Student journalists are inspired by speakers, Newseum at the National College Media Convention

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Senior design students receive an award for their 2019 documentary

By Emily Walker

This year, a group of students from The Crimson attended The National College Media Convention in Washington, D.C. At the convention, we learned new skills for reporting, laws about gathering information, and heard from keynote speakers such as Marty Baron and Nina Totenberg.

This was my second year attending the convention. Attending as a more experienced reporter and The Crimson’s editor-in-chief was an even more fulfilling experience. I attended sessions on intensive topics that dug into the laws of journalism, as well as ones discussing how to get a job after graduation. And being in the city with a great group of friends, I made memories I’ll never forget.

Communication senior design students earn award for documentary at the National College Media Convention in October.
The documentary “Where Champions Are Born,” produced by students in the 2019 communication senior design class won third place in the College Media Association (CMA) Film and Audio Festival in the long documentary category.  Emily Walker and Jesse Villaverde, members of the team that produced the documentary, accepted the award on behalf of the senior design class.

One of the highlights of the trip was our morning at the Newseum. The Newseum is a museum dedicated to journalism. It has an exhibit displaying the history of newspapers—with newspapers from the 1400s until today preserved and on display, as well as a room with a wall of newspapers from around the world covering 9/11, and a gallery dedicated to Pulitzer Prize-winning photos.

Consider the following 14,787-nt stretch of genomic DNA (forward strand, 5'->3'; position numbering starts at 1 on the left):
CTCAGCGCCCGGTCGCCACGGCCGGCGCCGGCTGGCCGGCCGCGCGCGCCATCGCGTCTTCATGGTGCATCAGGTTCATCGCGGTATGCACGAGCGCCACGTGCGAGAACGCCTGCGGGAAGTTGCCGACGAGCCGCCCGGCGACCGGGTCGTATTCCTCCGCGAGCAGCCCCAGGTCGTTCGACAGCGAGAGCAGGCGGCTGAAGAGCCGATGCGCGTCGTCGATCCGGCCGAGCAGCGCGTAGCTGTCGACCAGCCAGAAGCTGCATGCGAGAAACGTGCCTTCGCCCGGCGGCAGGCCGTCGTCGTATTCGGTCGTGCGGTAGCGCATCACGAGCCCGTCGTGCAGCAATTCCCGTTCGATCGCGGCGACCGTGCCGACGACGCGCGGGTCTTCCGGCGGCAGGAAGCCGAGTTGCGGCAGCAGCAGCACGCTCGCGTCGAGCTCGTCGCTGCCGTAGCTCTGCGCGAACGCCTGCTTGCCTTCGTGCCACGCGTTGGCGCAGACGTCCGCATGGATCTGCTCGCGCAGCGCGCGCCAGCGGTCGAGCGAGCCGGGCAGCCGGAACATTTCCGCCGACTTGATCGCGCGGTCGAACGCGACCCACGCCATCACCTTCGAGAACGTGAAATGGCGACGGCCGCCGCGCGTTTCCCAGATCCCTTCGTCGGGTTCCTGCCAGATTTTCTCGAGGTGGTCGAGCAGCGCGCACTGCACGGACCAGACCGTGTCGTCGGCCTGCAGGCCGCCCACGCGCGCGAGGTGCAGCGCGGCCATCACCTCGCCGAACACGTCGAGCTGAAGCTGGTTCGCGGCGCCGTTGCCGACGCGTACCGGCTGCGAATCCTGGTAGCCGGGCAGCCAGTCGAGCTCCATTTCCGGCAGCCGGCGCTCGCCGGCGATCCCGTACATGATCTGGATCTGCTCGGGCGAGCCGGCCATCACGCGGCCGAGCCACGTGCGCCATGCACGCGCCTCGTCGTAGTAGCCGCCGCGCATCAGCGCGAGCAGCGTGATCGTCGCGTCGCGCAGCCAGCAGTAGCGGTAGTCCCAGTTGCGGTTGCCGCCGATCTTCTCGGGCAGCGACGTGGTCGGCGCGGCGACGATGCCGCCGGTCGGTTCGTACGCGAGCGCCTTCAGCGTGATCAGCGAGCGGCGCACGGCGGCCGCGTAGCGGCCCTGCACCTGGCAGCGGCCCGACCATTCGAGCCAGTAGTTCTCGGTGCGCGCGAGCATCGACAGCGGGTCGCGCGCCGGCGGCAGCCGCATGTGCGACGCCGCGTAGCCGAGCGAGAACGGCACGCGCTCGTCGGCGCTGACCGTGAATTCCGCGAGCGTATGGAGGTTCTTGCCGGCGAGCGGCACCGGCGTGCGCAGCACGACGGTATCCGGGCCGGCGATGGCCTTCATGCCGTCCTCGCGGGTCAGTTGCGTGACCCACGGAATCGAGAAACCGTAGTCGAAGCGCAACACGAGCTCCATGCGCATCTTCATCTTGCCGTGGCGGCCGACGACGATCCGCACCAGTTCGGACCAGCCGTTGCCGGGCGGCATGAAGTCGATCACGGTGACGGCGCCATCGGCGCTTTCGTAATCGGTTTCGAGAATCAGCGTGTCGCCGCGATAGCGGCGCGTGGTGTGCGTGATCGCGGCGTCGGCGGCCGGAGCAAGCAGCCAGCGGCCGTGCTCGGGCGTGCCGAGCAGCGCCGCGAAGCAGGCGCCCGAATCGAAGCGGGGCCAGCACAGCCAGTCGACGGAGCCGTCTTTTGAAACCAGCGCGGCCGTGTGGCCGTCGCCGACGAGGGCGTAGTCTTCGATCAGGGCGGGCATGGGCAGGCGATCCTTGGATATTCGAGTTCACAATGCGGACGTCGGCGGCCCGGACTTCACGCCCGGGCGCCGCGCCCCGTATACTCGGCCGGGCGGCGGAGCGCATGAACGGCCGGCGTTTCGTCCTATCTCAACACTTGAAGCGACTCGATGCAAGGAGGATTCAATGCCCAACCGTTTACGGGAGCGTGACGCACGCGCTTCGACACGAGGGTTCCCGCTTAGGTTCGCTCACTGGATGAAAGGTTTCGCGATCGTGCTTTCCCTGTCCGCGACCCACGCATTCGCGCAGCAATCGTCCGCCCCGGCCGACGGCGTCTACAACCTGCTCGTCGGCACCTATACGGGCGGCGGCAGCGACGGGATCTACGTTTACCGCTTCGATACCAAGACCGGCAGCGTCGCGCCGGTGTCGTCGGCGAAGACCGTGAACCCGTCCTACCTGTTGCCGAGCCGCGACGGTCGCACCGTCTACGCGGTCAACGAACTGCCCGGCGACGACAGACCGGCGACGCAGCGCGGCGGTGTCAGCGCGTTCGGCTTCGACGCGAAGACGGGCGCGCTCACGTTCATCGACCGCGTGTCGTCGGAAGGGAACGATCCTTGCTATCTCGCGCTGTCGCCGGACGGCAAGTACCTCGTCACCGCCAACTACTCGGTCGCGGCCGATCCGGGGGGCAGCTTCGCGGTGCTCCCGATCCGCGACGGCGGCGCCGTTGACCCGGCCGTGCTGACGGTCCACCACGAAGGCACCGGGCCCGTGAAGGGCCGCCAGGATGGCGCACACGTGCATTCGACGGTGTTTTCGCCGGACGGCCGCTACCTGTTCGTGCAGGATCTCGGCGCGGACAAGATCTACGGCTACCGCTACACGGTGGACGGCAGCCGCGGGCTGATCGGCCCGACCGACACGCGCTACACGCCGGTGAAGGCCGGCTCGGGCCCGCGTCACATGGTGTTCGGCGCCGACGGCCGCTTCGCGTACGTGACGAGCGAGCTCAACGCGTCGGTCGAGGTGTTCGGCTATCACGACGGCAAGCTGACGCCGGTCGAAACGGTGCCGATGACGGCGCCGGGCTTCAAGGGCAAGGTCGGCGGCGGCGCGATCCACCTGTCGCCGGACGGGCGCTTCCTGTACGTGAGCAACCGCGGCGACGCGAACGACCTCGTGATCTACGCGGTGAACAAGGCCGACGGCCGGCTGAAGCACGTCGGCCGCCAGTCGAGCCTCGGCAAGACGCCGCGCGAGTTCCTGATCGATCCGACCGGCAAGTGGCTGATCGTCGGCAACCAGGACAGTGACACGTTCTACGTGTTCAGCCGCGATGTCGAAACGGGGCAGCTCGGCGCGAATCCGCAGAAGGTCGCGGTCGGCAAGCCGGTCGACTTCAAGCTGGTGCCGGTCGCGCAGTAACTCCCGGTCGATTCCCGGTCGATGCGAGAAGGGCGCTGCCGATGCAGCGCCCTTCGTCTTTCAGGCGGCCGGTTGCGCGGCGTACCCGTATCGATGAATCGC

From the outside, you might think it’s simply about journalism, but the Newseum holds a much deeper history. Through the media on display, we were able to see the way our country has changed over the past couple hundred years in areas like slavery, women’s rights, and LGBTQ equality.

While journalists’ jobs are not to advocate for the oppressed, it is our job to be there, covering what is happening. Being at the Newseum helped open my eyes to the important role journalists have played in the history of this country, if not the world. By being there, reporting the news, they made the truth of what was happening around them available to the public. It helped inspire change. It cost some journalists their lives.

I spent the week immersed in an environment that encouraged us to be tenacious – to relentlessly search for the truth even when it feels buried beneath policies or legislation. It’s our job to write about topics that are difficult, painful, and heartbreaking at times.

The Newseum is closing at the end of this year due to a lack of funds, and this was my final convention, as I graduate in December. The convention and the Newseum not only taught me so much about journalism, but also renewed a desire within me to go out and do what I’ve been learning how to do these past few years.

A quote on the wall at the Newseum by H.L. Mencken perfectly captures not only what it was like to be a student attending this conference, but to be a reporter in general: “I know of no human being who has a better time than an eager and energetic young reporter.”

About the author: Emily Walker is a senior Multiplatform Journalism student and editor-in-chief of The Crimson. She will earn her degree in December 2019.

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Heidi Hatfield Edwards is professor of communication, and chair of communication programs in the School of Arts and Communication at Florida Institute of Technology.

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